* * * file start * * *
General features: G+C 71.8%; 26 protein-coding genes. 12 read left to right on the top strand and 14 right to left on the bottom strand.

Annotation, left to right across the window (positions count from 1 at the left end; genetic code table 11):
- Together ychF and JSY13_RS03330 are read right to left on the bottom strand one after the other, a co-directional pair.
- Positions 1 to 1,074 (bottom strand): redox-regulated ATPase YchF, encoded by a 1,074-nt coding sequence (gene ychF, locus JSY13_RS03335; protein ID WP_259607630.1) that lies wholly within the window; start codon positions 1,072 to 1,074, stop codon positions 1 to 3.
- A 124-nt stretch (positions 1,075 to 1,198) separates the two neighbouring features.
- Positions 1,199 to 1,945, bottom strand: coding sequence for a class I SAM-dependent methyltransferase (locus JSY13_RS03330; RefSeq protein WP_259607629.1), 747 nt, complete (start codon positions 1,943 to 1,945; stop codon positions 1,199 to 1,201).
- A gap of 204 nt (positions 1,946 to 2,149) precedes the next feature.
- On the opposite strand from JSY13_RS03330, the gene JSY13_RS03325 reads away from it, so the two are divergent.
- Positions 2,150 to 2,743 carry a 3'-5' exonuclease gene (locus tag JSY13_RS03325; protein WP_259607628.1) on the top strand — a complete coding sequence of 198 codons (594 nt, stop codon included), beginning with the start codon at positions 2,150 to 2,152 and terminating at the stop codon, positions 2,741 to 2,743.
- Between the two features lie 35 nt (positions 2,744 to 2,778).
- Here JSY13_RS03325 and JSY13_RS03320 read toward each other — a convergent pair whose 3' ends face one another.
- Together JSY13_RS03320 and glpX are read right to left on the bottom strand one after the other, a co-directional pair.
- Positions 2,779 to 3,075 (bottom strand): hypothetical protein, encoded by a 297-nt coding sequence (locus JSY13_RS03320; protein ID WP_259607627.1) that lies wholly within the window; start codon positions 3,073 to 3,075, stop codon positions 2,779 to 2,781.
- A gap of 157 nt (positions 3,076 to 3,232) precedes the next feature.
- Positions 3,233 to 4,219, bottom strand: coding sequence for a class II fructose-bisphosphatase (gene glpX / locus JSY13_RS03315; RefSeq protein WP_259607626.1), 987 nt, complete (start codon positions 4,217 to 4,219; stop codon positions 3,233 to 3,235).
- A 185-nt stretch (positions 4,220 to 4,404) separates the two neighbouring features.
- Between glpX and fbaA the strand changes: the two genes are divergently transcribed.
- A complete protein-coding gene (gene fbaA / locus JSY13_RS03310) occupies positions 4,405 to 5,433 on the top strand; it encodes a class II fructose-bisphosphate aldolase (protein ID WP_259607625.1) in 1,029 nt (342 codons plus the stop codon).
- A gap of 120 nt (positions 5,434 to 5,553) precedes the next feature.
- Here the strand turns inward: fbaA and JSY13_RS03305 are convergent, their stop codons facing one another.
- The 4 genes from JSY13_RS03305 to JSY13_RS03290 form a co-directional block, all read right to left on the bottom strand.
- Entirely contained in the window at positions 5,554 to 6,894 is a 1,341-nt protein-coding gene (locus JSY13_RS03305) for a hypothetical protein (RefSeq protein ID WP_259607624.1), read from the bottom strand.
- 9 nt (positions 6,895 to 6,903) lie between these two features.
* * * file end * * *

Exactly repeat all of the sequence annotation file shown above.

General features: G+C 71.8%; 26 protein-coding genes. 12 read left to right on the top strand and 14 right to left on the bottom strand.

Annotation, left to right across the window (positions count from 1 at the left end; genetic code table 11):
- Together ychF and JSY13_RS03330 are read right to left on the bottom strand one after the other, a co-directional pair.
- Positions 1 to 1,074 (bottom strand): redox-regulated ATPase YchF, encoded by a 1,074-nt coding sequence (gene ychF, locus JSY13_RS03335; protein ID WP_259607630.1) that lies wholly within the window; start codon positions 1,072 to 1,074, stop codon positions 1 to 3.
- A 124-nt stretch (positions 1,075 to 1,198) separates the two neighbouring features.
- Positions 1,199 to 1,945, bottom strand: coding sequence for a class I SAM-dependent methyltransferase (locus JSY13_RS03330; RefSeq protein WP_259607629.1), 747 nt, complete (start codon positions 1,943 to 1,945; stop codon positions 1,199 to 1,201).
- A gap of 204 nt (positions 1,946 to 2,149) precedes the next feature.
- On the opposite strand from JSY13_RS03330, the gene JSY13_RS03325 reads away from it, so the two are divergent.
- Positions 2,150 to 2,743 carry a 3'-5' exonuclease gene (locus tag JSY13_RS03325; protein WP_259607628.1) on the top strand — a complete coding sequence of 198 codons (594 nt, stop codon included), beginning with the start codon at positions 2,150 to 2,152 and terminating at the stop codon, positions 2,741 to 2,743.
- Between the two features lie 35 nt (positions 2,744 to 2,778).
- Here JSY13_RS03325 and JSY13_RS03320 read toward each other — a convergent pair whose 3' ends face one another.
- Together JSY13_RS03320 and glpX are read right to left on the bottom strand one after the other, a co-directional pair.
- Positions 2,779 to 3,075 (bottom strand): hypothetical protein, encoded by a 297-nt coding sequence (locus JSY13_RS03320; protein ID WP_259607627.1) that lies wholly within the window; start codon positions 3,073 to 3,075, stop codon positions 2,779 to 2,781.
- A gap of 157 nt (positions 3,076 to 3,232) precedes the next feature.
- Positions 3,233 to 4,219, bottom strand: coding sequence for a class II fructose-bisphosphatase (gene glpX / locus JSY13_RS03315; RefSeq protein WP_259607626.1), 987 nt, complete (start codon positions 4,217 to 4,219; stop codon positions 3,233 to 3,235).
- A 185-nt stretch (positions 4,220 to 4,404) separates the two neighbouring features.
- Between glpX and fbaA the strand changes: the two genes are divergently transcribed.
- A complete protein-coding gene (gene fbaA / locus JSY13_RS03310) occupies positions 4,405 to 5,433 on the top strand; it encodes a class II fructose-bisphosphate aldolase (protein ID WP_259607625.1) in 1,029 nt (342 codons plus the stop codon).
- A gap of 120 nt (positions 5,434 to 5,553) precedes the next feature.
- Here the strand turns inward: fbaA and JSY13_RS03305 are convergent, their stop codons facing one another.
- The 4 genes from JSY13_RS03305 to JSY13_RS03290 form a co-directional block, all read right to left on the bottom strand.
- Entirely contained in the window at positions 5,554 to 6,894 is a 1,341-nt protein-coding gene (locus JSY13_RS03305) for a hypothetical protein (RefSeq protein ID WP_259607624.1), read from the bottom strand.
- 9 nt (positions 6,895 to 6,903) lie between these two features.